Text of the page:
• Regarding variable rate applications, adoption rates need to augment, and to do so, farmers must find by themselves the value in this technology for their crops. Only after maintaining accurate spatial records and analyzing field data can effective variable rate prescriptions be created [39] to address particular tasks.

5. Conclusions

This analysis confirms that consistent knowledge about farms leads to optimal decisions. Agricultural management systems can handle farm data in such a way that results are orchestrated to address customized solutions for each farm. This aid for farmers in the form of digital solutions combines forces with robotics and artificial intelligence to launch the imminent idea of Agriculture 5.0. After thirty years of great expectations—and disappointments—by the application of robotics to agriculture, the timing seems right for the first time. However, in order to take the most advantages from Agriculture 5.0, deep training needs to be delivered to users, ideally young farmers eager to learn and apply modern technologies to agriculture and granting a generational renewal still to come. It seems to be the right time to move forward towards a modern and sustainable agriculture that is capable of showing the full power of data-driven management to face the challenges posed to food production in the 21st Century. The evolution to Agriculture 5.0 is in the agenda of most major farm equipment makers for the next decade, and therefore off-road equipment manufacturers will play a key role in this move if agricultural robots are considered as the next—smarter—generation of farm machines.

Author Contributions

V.S.-R. and F.R.-M. contributed to the writing and editing of the paper. Illustrations and tables were created by V.S.-R. All authors have read and agreed to the published version of the manuscript.


This research article is part of a project that has received funding from the European Union’s Horizon 2020 research and innovation program under grant agreement Nº737669. The opinions expressed reflect only the authors’ view. Neither the European Commission, nor the funding agency, nor its services are responsible for any use that may be made of the information this publication contains.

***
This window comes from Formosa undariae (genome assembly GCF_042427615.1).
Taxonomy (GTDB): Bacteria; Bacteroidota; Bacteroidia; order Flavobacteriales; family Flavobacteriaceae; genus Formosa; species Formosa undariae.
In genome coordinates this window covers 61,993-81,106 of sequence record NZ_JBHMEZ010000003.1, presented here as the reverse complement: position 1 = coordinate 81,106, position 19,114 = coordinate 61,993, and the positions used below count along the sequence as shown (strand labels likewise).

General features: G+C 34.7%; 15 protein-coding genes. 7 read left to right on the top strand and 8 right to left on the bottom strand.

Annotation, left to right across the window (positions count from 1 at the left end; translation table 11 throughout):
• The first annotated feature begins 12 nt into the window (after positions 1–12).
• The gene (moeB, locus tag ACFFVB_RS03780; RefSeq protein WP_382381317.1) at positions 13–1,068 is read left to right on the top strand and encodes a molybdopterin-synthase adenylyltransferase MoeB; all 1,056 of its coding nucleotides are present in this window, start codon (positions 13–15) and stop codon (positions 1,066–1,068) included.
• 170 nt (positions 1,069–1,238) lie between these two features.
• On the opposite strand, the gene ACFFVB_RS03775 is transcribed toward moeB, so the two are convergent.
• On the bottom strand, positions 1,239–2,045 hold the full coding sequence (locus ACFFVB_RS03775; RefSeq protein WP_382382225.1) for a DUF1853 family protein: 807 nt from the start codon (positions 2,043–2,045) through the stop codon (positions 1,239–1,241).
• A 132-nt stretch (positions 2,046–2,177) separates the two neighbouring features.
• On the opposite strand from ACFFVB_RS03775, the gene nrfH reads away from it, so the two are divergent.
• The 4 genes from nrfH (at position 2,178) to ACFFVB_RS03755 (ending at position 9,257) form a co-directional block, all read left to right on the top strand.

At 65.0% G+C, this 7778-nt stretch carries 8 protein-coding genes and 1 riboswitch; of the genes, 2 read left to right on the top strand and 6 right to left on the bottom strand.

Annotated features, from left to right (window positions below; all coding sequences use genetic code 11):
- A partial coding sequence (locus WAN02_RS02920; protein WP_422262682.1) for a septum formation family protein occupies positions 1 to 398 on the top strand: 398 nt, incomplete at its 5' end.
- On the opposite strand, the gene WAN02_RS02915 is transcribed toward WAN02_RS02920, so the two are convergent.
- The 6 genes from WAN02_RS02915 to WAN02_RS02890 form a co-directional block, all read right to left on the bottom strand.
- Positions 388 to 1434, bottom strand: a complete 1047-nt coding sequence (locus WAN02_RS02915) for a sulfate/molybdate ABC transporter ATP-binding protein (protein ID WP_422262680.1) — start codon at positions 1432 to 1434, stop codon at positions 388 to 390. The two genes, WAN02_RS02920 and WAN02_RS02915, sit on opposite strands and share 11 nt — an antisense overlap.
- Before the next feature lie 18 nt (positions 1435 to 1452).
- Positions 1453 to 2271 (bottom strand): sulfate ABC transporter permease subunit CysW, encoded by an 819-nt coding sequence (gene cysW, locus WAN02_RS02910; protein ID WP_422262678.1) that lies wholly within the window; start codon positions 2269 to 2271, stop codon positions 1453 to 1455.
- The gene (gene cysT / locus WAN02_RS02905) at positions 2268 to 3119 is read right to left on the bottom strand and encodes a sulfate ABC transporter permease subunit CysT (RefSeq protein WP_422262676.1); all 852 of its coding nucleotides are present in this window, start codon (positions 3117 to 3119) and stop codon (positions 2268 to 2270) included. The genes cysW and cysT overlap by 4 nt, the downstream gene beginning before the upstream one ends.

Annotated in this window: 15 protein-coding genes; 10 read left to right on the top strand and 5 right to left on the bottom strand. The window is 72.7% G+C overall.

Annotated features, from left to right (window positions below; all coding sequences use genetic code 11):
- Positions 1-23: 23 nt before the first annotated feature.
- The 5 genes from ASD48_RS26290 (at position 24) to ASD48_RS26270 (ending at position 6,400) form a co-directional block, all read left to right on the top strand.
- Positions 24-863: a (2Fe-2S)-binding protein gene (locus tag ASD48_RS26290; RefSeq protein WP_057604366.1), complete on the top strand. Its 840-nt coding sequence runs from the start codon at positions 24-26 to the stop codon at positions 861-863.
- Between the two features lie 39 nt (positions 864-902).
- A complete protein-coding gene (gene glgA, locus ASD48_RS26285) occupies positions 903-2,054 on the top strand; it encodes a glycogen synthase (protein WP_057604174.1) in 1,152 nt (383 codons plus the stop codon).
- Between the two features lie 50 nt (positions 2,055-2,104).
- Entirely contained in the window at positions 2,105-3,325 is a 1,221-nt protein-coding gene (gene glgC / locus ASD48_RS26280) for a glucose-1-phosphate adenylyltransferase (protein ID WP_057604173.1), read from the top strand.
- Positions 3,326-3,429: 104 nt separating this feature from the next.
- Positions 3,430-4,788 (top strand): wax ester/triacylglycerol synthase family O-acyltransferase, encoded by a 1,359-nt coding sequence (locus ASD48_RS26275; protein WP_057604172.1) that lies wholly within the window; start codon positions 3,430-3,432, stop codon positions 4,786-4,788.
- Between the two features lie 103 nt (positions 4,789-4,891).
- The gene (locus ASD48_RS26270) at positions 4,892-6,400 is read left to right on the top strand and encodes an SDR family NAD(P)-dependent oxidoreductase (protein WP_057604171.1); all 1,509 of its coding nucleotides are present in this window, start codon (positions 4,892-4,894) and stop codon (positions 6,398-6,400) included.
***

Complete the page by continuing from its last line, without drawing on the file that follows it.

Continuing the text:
Conflicts of Interest

The authors declare no conflict of interest.


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Figure 1. Information-based management cycle for advanced agriculture.
Figure 1. Information-based management cycle for advanced agriculture.
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Figure 2. Version II (2019) of VineScout autonomous robot: Front (a) and rear (b).
Figure 2. Version II (2019) of VineScout autonomous robot: Front (a) and rear (b).
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Figure 3. Grid maps of NDVI (Normalized Difference Vegetation Index) without zoning (a), and after applying a clustering algorithm (b).
Figure 3. Grid maps of NDVI (Normalized Difference Vegetation Index) without zoning (a), and after applying a clustering algorithm (b).
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Figure 4. Graphical user interface (GUI) for the VineScout robot.
Figure 4. Graphical user interface (GUI) for the VineScout robot.
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Table 1. Classification of the research articles referenced in the present study.
Table 1. Classification of the research articles referenced in the present study.
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Precision and Smart Farming[2,4,7,29,35,37,38,39,40]
Social and economic impact[3,5,6,8,9,10,11,31]
Management zones[38,41,42,43]
Agronomy 10 00207 i002
Remote sensing (satellite and aircraft)[44,45,46]
Proximal sensing (ground vehicles)[24,25,26,27,28,36,45,46,47,48,49,50,51,52,53,54,55,56,57,58,59,60,61,62,63]
Agronomy 10 00207 i003
Big data[1,16,17,18,19,20,21,30,32]
Internet of Things (IoT)[12,13,14,64]
Information Systems (GIS, FMIS)[64,70,71,72,73,74,75,76,77,78,79,80]
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Artificial Intelligence (AI)[22,23,33,34,81]
Decision Support Systems (DSS)[77,82,83,84,85,86,87,88,89,90]
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Variable Rate Applications (VRA)[91,92,93]
Table 2. Crop data management software applications and their main features [31,77,78,79,91].